The one good thing of my car being in the shop is that I have to take the train to work, which means I have two hours of uninterrupted reading time, not counting running through Union Station or the people who populate the train. However, I still stand fast on BART (Bay Area Rapid Transit) winning the honor of having the oddest and craziest people on mass transit.
I finally finished Durrell’s Justine after two weeks of dreading reading it. As I mentioned earlier, it is a complicated love story, the fascination of the world with the title ingenue Justine. She is exoticism to the max, and even manages to disappear into the mist like every fantasy woman does. Unfortunately, this dream is grounded when we learn in the last pages of the novel that she has devoted her self to a kibbutz somewhere outside of Jersulem.
The novel is about the agony of love, especially unrequited love, as we slowly learn every character has had an affair, physically or intellectually, with Justine. The narrator, a poor scholar, needs an out of reach object to adore. Before Justine, it is Melissa, the dancer; once he obtains her and she becomes the consumptive devotee, it shifts to Justine; once Justine leaves him, it becomes the city of Alexandria, his true love all along.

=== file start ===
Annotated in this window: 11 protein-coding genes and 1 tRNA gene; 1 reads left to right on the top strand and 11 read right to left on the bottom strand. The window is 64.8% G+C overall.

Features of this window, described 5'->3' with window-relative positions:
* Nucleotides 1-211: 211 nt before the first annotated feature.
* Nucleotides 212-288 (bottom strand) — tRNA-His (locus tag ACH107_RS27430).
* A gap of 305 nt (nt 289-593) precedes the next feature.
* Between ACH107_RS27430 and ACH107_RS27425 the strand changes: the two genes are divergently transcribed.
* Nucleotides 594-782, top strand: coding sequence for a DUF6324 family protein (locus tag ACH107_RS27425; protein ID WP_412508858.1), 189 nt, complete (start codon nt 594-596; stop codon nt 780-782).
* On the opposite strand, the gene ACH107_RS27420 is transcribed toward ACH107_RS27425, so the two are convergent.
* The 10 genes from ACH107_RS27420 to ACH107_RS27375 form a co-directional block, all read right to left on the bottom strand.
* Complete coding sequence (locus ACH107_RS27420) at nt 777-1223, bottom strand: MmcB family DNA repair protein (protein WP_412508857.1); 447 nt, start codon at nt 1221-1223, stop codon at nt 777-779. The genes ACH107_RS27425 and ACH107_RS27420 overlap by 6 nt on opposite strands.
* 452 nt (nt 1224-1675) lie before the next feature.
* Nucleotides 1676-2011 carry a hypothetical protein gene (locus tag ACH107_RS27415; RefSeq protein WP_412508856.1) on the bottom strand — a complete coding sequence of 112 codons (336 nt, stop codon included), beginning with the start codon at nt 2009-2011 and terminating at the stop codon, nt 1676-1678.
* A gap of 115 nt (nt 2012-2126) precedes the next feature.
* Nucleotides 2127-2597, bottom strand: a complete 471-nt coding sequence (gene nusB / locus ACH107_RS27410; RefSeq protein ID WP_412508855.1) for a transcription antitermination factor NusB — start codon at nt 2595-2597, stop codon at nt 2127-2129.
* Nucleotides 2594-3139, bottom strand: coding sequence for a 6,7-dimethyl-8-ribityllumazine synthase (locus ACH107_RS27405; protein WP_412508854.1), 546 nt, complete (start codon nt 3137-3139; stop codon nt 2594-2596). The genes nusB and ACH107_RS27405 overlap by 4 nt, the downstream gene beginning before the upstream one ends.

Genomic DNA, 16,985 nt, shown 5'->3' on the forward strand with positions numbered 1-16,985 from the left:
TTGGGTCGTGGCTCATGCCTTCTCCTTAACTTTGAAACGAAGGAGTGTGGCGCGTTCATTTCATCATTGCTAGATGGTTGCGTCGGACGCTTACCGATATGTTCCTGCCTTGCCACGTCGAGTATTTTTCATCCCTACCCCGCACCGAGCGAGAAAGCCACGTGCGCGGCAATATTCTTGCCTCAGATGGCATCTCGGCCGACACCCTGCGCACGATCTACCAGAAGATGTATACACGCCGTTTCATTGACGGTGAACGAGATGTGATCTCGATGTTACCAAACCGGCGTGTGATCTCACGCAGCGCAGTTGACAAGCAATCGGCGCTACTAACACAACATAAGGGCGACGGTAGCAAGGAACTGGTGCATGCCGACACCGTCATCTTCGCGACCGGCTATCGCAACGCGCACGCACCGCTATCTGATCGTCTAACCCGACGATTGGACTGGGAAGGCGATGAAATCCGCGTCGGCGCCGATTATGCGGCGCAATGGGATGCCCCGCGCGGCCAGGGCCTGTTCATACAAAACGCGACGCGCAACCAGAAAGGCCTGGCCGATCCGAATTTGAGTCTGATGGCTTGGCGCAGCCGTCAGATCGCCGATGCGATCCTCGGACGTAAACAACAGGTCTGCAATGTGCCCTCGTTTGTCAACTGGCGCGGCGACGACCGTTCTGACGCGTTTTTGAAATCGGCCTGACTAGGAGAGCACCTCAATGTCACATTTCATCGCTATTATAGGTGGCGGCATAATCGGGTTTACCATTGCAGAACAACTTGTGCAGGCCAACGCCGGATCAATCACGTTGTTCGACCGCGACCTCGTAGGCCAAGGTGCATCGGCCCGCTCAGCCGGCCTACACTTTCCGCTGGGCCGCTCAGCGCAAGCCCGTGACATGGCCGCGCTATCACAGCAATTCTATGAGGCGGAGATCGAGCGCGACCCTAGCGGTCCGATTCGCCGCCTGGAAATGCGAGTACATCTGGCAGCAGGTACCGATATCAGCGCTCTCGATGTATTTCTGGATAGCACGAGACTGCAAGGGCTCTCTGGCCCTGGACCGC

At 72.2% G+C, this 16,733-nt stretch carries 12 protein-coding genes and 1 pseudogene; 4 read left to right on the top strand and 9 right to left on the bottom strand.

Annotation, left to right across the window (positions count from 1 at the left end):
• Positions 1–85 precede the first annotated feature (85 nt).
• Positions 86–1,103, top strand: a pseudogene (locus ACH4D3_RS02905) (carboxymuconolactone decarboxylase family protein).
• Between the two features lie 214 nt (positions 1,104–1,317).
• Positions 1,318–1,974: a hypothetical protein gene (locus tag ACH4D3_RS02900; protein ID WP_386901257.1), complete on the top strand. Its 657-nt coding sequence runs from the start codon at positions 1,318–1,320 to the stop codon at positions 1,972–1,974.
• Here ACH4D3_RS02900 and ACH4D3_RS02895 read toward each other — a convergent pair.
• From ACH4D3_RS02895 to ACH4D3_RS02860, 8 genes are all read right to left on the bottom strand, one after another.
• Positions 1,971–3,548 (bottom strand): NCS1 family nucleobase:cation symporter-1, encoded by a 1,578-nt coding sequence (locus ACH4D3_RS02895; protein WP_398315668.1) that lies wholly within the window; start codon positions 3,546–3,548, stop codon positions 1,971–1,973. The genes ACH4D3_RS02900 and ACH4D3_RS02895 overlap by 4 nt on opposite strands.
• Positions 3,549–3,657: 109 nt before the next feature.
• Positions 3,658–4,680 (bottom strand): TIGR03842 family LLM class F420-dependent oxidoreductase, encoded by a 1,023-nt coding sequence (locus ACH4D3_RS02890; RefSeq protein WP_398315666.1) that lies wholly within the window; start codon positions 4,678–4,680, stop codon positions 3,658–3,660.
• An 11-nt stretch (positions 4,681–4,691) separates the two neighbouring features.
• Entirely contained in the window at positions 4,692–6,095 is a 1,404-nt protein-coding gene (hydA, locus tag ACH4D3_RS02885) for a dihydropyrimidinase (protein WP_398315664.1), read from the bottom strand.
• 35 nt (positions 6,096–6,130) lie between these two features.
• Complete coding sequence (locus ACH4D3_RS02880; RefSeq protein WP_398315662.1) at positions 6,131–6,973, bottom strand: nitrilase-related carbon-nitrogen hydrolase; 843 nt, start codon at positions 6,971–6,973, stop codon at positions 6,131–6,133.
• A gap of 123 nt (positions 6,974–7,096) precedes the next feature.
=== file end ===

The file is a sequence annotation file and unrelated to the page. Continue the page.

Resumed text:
I want to say that this is the most self-indulgent literary novel I’ve read, but I feel that that is too harsh a judgement to pass upon poor Durrell. I have yet to wikipedia him, so I can imagine him the poor scholar, groveling for his own place in the literary hierarchy. Anyone with literary ambition is prone to that, but what saves him from being a forefather to Dave Eggers is his remarkable prose.
Durrell’s landscapes and descriptions are the kind of moments English majors dream of. The adjectives drip off the page, and yet he is reserved, saving the details for the most important (or revelatory) moments. There is a touch of Proust lurking there, as we get to experience Alexandria in her moments of good, bad, and ugly.
I want to give Durrell another try. Maybe not the rest of the Alexandria Quartet, but perhaps one of his stories of diplomatic life. I don’t particularly like his bored aristocrats/ex-pats enough to really want to indulge any more. It also vindicates why I think I was right about Egypt in the first place.